Innovating Women is an new campaign to crowd-create a book about women in tech. The crowdsourcing is done via the GroupTie collaborative platform and I enjoy logging in to read the online discussions about topics like leadership styles and gender discrimination.
I’ll be contributing a story about Silvija Seres who studied with me at INSEAD. Silvija started out at the Norwegian search company Fast (acquired by Microsoft in 2008). Today she sits on several corporate boards in Oslo, including Statkraft and the Norwegian Lottery. Norway was the first country to set a 40% quota for women on boards. Silvija says a quota in of itself isn’t enough and explains what women need to do in order to be on a board:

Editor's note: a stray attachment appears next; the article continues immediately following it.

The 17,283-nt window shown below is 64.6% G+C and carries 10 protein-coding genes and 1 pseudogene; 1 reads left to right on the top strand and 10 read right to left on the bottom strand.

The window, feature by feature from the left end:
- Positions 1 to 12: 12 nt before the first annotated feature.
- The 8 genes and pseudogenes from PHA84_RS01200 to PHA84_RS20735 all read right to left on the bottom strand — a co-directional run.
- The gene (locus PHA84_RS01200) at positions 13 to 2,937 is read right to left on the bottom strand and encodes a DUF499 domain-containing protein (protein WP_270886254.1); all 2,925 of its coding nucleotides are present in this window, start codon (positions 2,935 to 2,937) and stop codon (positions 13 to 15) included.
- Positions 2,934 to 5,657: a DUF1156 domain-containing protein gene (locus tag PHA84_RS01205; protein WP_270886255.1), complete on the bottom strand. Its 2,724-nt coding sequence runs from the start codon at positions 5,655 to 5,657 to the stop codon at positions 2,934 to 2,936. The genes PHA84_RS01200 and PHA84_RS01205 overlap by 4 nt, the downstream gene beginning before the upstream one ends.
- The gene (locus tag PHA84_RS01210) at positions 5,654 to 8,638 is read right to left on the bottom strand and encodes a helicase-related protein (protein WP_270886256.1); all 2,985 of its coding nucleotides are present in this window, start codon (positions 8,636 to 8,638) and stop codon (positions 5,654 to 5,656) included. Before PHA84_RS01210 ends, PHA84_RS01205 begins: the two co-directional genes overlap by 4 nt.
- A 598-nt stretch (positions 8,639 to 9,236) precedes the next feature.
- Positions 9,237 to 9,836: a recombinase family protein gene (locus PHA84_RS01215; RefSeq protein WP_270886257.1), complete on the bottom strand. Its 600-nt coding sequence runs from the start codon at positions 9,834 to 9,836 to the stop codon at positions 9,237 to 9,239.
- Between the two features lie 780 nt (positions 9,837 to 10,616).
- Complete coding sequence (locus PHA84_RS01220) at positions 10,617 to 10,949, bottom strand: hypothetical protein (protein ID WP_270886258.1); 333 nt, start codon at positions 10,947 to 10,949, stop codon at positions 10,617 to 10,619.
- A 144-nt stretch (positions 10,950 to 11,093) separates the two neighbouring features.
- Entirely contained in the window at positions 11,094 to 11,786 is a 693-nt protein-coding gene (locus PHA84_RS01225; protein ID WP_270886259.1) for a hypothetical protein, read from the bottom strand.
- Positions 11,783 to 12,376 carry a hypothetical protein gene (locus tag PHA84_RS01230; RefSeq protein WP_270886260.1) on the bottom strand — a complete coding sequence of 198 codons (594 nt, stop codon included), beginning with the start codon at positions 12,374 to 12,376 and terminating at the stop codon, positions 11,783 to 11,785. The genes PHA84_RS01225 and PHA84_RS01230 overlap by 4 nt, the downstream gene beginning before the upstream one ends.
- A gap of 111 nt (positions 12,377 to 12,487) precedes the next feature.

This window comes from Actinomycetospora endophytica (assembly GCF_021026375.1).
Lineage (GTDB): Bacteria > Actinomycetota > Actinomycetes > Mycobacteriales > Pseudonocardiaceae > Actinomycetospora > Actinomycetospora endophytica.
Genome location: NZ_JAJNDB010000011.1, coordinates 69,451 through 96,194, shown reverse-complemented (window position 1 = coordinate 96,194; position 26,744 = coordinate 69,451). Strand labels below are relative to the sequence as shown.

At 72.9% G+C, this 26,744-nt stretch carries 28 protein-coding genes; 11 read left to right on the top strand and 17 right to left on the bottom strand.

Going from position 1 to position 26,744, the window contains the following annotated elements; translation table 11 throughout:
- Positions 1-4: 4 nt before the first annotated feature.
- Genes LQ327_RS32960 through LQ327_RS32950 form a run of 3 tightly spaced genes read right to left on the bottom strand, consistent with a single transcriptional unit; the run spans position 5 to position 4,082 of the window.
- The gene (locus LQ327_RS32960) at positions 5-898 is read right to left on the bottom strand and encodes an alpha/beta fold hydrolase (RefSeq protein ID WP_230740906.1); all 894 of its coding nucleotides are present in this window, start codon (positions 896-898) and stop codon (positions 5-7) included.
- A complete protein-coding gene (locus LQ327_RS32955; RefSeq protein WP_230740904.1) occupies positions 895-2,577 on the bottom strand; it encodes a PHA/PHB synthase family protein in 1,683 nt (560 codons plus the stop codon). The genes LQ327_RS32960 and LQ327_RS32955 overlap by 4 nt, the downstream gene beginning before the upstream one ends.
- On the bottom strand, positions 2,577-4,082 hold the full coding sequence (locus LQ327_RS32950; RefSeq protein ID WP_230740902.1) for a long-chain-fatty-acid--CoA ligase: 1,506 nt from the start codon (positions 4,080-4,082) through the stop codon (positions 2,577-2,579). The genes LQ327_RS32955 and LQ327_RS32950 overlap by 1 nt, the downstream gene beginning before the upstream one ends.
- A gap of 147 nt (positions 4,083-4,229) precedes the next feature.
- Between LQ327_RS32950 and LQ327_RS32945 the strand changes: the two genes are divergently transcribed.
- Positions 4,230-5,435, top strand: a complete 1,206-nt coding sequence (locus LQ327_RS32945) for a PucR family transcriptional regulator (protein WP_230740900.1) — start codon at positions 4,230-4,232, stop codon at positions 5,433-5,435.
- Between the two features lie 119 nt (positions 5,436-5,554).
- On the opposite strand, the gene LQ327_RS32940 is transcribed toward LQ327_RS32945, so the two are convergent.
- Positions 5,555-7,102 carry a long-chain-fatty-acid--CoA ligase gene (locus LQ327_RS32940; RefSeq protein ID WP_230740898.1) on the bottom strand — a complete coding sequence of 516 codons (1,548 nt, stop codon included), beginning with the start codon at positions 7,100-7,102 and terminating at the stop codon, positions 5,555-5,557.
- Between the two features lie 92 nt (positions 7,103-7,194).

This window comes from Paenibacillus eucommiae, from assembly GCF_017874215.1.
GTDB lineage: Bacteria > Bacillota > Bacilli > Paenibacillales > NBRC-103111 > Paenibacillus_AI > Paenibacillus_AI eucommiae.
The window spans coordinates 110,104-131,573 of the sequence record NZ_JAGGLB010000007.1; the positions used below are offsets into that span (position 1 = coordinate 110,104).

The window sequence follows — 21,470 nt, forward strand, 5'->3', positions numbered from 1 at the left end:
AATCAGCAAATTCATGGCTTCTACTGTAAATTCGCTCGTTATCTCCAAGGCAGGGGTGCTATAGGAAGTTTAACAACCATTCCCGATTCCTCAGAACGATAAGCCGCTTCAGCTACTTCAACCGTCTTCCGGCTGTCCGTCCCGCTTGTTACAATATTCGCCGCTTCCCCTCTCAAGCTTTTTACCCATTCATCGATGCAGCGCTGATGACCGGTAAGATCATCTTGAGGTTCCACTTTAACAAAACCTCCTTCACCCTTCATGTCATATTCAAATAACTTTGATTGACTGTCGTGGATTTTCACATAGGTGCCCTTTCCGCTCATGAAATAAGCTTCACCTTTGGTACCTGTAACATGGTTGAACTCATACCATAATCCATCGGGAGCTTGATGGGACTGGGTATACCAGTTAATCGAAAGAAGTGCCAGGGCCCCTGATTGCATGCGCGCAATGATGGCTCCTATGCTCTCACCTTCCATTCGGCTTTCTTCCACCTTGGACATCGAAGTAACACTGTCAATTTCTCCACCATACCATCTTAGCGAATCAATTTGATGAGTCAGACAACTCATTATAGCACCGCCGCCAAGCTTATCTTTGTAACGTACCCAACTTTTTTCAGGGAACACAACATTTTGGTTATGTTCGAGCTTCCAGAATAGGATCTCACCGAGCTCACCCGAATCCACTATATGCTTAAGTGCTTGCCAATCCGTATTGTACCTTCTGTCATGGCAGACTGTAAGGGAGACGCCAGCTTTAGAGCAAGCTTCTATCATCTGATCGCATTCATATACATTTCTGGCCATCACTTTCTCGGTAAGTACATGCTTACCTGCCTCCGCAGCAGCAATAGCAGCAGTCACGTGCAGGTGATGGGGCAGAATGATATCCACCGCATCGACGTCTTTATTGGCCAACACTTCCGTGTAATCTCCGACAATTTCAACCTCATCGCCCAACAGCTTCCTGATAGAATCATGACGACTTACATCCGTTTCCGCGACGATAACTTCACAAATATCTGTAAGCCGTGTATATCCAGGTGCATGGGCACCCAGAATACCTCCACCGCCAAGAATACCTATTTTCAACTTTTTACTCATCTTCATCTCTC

“A lot of women, when quotas were introduced, they expected these board positions to rain on them. They don’t if you’re not good at presenting your value. There are quotas, but on the other hand there are lots of other things that need to add up. I grounded myself as a technology specialist who knows how to be commercial.”